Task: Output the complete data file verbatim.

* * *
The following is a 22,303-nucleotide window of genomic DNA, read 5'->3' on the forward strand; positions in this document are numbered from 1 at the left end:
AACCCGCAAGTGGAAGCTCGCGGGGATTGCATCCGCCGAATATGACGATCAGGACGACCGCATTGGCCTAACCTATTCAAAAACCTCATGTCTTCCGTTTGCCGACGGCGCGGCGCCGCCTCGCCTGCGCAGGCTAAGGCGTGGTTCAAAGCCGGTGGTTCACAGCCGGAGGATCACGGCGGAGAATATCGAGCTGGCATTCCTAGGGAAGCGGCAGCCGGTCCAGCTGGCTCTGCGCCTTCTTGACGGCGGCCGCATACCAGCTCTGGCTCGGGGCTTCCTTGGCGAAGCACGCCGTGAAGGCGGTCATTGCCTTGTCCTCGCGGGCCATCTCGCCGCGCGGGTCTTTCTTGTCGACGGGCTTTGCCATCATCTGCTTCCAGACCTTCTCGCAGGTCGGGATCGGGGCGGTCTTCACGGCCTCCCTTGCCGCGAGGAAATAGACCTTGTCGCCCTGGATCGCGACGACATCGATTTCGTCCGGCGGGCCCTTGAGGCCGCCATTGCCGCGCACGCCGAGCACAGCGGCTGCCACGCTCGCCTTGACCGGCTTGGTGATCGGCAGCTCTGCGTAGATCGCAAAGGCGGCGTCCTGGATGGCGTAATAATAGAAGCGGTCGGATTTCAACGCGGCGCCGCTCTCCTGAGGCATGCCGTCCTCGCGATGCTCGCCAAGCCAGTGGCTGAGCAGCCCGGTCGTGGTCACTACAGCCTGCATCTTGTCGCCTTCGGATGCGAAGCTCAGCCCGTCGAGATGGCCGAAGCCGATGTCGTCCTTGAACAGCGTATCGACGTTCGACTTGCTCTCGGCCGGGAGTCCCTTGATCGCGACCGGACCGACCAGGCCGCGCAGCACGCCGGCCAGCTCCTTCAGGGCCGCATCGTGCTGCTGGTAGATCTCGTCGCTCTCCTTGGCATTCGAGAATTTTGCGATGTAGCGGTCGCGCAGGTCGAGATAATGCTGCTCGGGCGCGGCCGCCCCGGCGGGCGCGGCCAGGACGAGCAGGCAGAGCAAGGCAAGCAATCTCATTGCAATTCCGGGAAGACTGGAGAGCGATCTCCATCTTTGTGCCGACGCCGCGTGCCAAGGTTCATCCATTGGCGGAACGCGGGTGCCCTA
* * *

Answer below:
The following is a 22,303-nucleotide window of genomic DNA, read 5'->3' on the forward strand; positions in this document are numbered from 1 at the left end:
AACCCGCAAGTGGAAGCTCGCGGGGATTGCATCCGCCGAATATGACGATCAGGACGACCGCATTGGCCTAACCTATTCAAAAACCTCATGTCTTCCGTTTGCCGACGGCGCGGCGCCGCCTCGCCTGCGCAGGCTAAGGCGTGGTTCAAAGCCGGTGGTTCACAGCCGGAGGATCACGGCGGAGAATATCGAGCTGGCATTCCTAGGGAAGCGGCAGCCGGTCCAGCTGGCTCTGCGCCTTCTTGACGGCGGCCGCATACCAGCTCTGGCTCGGGGCTTCCTTGGCGAAGCACGCCGTGAAGGCGGTCATTGCCTTGTCCTCGCGGGCCATCTCGCCGCGCGGGTCTTTCTTGTCGACGGGCTTTGCCATCATCTGCTTCCAGACCTTCTCGCAGGTCGGGATCGGGGCGGTCTTCACGGCCTCCCTTGCCGCGAGGAAATAGACCTTGTCGCCCTGGATCGCGACGACATCGATTTCGTCCGGCGGGCCCTTGAGGCCGCCATTGCCGCGCACGCCGAGCACAGCGGCTGCCACGCTCGCCTTGACCGGCTTGGTGATCGGCAGCTCTGCGTAGATCGCAAAGGCGGCGTCCTGGATGGCGTAATAATAGAAGCGGTCGGATTTCAACGCGGCGCCGCTCTCCTGAGGCATGCCGTCCTCGCGATGCTCGCCAAGCCAGTGGCTGAGCAGCCCGGTCGTGGTCACTACAGCCTGCATCTTGTCGCCTTCGGATGCGAAGCTCAGCCCGTCGAGATGGCCGAAGCCGATGTCGTCCTTGAACAGCGTATCGACGTTCGACTTGCTCTCGGCCGGGAGTCCCTTGATCGCGACCGGACCGACCAGGCCGCGCAGCACGCCGGCCAGCTCCTTCAGGGCCGCATCGTGCTGCTGGTAGATCTCGTCGCTCTCCTTGGCATTCGAGAATTTTGCGATGTAGCGGTCGCGCAGGTCGAGATAATGCTGCTCGGGCGCGGCCGCCCCGGCGGGCGCGGCCAGGACGAGCAGGCAGAGCAAGGCAAGCAATCTCATTGCAATTCCGGGAAGACTGGAGAGCGATCTCCATCTTTGTGCCGACGCCGCGTGCCAAGGTTCATCCATTGGCGGAACGCGGGTGCCCTA